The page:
Private sector rents in England and Wales have grown 4.6 per cent year-on-year – the fastest rate of increase since November 2010 and taking the average rent to a record high of £774 according to LSL.
In London that average figure is £1,204 although the single highest increase over the past year has been seen in the east of England where rents soared by 12.5 per cent in 12 months.
LSL spokesman Adrian Gill says the upward momentum is being fuelled by a shortage of homes and renewed wage growth.
“Economic progress has brought about a slow but steady stream of household earnings and employment - the most basic requirements for rent rises. Placed in the context of the UK’s pressure-cooker housing shortage, these modest improvements have driven rents up at record speed” he says.
“This should be a loud and clear signal to the authorities that home building is more than just manifesto-fodder. People have more money in their pockets, but we’re in danger of seeing that recovery squandered away on a housing shortage” says Gill.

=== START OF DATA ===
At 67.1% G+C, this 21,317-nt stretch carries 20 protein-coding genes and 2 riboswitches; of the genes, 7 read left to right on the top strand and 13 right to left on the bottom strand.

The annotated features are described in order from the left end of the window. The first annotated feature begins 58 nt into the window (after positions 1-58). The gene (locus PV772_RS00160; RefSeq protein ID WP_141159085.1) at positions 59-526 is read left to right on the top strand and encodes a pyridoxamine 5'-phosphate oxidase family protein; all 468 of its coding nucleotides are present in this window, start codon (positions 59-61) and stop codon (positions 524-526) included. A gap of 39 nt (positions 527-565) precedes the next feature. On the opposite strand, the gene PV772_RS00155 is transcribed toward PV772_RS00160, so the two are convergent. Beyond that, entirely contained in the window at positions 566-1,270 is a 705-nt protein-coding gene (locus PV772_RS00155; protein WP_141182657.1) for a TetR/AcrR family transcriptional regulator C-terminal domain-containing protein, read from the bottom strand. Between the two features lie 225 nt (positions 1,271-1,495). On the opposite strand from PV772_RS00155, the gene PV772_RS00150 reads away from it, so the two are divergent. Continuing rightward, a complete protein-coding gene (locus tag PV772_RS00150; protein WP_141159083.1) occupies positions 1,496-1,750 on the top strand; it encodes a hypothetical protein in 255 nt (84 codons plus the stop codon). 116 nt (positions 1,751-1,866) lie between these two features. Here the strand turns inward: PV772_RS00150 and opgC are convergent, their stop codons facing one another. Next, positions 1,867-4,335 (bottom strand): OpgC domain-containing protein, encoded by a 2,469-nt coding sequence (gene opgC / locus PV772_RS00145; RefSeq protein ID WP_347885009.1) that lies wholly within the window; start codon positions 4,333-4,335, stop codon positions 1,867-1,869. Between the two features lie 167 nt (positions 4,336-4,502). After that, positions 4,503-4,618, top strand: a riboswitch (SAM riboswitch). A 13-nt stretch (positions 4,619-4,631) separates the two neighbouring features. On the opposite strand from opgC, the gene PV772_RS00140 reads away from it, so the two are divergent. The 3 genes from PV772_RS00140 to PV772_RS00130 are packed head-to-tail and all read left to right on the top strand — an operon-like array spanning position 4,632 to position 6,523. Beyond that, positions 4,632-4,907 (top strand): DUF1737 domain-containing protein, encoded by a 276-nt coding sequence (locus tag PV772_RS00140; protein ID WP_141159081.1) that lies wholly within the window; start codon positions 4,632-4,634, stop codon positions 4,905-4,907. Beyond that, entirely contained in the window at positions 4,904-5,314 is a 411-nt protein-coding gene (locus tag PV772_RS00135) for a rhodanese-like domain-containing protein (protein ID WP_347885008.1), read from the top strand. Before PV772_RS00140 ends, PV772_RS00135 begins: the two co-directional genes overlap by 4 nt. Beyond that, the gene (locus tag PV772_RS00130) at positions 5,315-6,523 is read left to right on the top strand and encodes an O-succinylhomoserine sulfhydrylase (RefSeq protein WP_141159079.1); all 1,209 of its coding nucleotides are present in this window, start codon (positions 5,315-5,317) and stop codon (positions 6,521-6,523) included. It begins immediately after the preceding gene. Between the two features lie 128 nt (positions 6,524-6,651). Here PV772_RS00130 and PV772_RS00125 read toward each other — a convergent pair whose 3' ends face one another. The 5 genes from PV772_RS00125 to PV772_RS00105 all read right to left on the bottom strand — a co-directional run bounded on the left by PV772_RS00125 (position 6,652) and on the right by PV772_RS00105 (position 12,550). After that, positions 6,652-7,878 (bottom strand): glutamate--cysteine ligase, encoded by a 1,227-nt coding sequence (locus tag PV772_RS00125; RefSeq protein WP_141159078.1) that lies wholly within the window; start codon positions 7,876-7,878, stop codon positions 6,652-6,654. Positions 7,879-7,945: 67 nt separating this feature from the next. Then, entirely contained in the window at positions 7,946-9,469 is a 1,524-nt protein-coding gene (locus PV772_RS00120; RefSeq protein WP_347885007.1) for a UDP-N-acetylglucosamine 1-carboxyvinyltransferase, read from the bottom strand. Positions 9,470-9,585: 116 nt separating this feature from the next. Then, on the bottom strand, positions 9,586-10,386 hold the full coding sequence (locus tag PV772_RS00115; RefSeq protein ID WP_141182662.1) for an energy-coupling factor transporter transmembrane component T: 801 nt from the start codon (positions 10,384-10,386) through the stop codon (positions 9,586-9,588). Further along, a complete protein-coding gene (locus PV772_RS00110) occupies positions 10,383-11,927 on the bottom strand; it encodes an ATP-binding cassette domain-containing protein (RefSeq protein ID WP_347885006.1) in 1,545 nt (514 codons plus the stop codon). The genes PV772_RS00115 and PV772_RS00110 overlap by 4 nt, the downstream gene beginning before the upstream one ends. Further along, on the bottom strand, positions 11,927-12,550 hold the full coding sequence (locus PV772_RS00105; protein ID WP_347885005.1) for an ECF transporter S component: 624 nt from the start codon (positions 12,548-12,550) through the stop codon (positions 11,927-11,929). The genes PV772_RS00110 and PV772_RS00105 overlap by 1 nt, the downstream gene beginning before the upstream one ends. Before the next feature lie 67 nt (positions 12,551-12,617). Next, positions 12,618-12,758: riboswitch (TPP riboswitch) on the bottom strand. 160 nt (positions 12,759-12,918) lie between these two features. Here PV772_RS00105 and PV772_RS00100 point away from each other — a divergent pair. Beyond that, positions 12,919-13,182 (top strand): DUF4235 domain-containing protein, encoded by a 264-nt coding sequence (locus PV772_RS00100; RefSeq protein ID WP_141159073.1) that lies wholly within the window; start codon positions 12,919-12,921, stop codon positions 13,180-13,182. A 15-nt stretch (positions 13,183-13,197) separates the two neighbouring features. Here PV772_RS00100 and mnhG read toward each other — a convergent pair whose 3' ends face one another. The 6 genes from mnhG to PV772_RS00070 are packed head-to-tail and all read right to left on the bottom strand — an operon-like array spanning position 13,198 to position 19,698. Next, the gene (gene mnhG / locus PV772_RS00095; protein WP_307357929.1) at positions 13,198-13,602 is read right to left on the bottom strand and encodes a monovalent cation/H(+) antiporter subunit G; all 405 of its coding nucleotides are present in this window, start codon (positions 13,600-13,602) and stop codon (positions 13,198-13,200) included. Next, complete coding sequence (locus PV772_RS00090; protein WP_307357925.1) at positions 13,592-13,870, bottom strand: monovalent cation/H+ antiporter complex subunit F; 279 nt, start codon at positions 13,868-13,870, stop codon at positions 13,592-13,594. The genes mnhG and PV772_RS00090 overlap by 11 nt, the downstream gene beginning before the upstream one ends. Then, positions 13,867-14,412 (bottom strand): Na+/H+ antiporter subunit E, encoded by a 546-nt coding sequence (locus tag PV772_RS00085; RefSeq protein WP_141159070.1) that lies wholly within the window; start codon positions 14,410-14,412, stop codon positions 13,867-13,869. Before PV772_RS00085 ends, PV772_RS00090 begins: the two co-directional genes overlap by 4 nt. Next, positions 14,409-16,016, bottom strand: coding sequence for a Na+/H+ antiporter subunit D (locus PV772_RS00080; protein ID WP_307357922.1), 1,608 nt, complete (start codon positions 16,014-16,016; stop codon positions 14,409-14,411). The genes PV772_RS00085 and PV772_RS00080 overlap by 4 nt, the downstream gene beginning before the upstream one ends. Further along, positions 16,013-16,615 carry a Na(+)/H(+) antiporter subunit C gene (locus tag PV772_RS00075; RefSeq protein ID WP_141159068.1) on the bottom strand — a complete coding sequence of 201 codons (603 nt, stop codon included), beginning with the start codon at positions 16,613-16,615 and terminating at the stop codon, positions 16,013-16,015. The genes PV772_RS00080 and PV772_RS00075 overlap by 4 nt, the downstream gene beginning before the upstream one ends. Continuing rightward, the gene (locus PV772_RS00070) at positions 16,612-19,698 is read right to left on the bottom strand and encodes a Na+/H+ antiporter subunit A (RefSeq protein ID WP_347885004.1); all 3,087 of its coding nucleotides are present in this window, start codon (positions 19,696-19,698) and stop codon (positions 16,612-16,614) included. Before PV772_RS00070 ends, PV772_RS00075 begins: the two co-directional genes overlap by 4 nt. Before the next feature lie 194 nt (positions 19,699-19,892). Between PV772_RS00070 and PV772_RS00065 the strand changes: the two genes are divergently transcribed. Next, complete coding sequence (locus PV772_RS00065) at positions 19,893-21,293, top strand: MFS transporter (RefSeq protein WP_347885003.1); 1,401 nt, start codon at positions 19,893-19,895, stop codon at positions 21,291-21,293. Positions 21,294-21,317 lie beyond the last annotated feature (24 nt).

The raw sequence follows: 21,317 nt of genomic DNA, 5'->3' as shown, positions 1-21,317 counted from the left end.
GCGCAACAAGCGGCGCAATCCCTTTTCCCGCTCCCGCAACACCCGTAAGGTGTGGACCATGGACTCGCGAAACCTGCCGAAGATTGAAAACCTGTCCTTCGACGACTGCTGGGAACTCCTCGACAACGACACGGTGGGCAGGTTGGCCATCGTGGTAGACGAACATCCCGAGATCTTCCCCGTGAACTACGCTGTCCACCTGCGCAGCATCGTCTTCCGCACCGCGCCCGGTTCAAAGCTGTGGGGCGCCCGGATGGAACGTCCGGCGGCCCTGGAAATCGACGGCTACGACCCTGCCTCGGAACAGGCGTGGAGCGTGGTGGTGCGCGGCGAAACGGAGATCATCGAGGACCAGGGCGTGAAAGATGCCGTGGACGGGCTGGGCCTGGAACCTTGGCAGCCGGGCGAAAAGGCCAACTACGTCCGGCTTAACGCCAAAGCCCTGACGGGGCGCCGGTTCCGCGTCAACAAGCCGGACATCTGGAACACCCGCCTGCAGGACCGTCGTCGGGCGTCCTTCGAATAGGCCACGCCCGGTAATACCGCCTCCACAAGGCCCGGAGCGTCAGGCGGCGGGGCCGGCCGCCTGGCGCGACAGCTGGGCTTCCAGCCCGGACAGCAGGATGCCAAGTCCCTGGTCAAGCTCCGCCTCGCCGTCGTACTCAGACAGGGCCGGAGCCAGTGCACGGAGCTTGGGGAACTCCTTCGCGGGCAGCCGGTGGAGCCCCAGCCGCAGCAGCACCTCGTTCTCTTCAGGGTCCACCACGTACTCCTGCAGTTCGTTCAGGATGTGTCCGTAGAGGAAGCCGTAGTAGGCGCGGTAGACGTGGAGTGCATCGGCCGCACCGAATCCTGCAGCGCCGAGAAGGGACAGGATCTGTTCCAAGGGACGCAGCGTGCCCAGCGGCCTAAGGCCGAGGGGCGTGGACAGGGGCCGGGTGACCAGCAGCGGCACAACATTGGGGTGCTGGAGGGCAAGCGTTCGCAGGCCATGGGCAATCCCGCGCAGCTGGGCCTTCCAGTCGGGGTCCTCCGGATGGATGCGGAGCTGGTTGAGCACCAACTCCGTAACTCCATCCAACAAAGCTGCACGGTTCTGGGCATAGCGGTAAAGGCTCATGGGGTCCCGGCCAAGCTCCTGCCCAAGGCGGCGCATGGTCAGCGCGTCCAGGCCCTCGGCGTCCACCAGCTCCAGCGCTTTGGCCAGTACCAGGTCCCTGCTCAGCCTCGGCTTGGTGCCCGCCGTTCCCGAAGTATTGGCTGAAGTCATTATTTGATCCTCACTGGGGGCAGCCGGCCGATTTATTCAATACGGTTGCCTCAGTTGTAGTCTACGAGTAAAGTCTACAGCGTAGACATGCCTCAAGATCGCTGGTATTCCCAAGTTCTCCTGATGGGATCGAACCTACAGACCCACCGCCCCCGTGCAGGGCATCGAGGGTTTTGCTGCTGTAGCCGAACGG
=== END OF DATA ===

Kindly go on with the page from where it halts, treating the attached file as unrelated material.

LSL’s survey also shows that the gross rental yield on a typical rental property in England and Wales stands at 5.1 per cent - much the same as a year ago.
However, total returns have dipped on cooler property price rises.
Taking into account changes in property prices and adjusting for void periods between tenants - but before costs such as mortgage repayments or maintenance - total annual returns on an average rental property now stand at 8.9 per cent over the year to April.
In absolute terms this means the average landlord in England and Wales has seen a return, before deductions such as mortgage payments and maintenance, of £15,503 over the last 12 months.
Within this figure rental income makes up £8,247 while the average capital gain amounts to £7,256.